This is not the only example of this group of WA’s First Peoples propensity for literacy. Gallypete, one of the intrepid party of Noongar who sailed to the Swan River Colony as a particularly early adopter of new devices, made a pen-and-ink diagram of the layout of a camp.

Sometimes, these new cultural products were exploited in tandem. As Amy Gardos wrote in her Masters thesis, ‘Several of them learned the alphabet in English very readily and I understand one boy was taught to read well by a crew of a sailing ship.’ [xii]

The archives reveal further examples of the dynamic nature of Noongar oral tradition, and its sampling of new language and forms in the attempt to capture new experience. A Noongar song collected around the turn of the twentieth century begins in English, ‘Captain on a rough sea’, and goes on to offer the point of view of a sailor looking through his telescope at the shore. [xiii]  It shows how song and story provide, in the words of the Western Australian novelist Elizabeth Jolley, ‘sophisticated spaces where people might meet’. [xiv]

What do these old stories and tales from the archives have in common? I deal them out thinking: intellectual agility, curiosity, bravery…and choose not to focus on that ubiquitous cultural device of the frontier, the gun. However, in 1851 The Inquirer, a south-west WA newspaper, shows even that from another perspective:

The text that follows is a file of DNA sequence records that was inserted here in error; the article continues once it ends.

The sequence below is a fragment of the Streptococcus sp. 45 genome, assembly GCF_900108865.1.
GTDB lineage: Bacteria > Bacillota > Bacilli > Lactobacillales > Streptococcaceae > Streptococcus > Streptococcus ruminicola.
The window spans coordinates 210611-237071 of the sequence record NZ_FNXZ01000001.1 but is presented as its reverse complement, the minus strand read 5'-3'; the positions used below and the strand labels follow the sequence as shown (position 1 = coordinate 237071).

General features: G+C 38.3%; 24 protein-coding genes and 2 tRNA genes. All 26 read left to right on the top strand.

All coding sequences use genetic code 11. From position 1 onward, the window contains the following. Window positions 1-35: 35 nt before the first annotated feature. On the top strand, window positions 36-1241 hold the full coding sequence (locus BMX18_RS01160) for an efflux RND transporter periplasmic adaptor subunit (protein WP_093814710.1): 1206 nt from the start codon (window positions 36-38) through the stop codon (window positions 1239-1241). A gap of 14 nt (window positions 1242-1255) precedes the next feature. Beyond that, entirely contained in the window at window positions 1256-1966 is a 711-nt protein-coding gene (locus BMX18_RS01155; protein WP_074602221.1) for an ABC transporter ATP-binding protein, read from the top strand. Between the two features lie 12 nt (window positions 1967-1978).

The natives have had so much of their own way lately, that half measures will not do with them now; for instance, a party of them came to one of the stations on the Salt River a few days ago, and they were driving away about 20 of the sheep; the shepherd pointed a gun that he had at them to frighten them, but instead of which, they came all round him with their spears fixed, and told him if he did not put it down, they would spear him; he put the gun down, and one that goes by the name of Cape Riche Bobby, and who is leader of a strong party of the natives, took hold of the gun, and took out the flint; returned the ramrod, and sprung it in the barrel; finding there was nothing in the gun, he said to the shepherd ‘that gun nothing in him; you cannot shoot him; all the same [as a] piece of wood’, and then threw the gun away from him. [xv]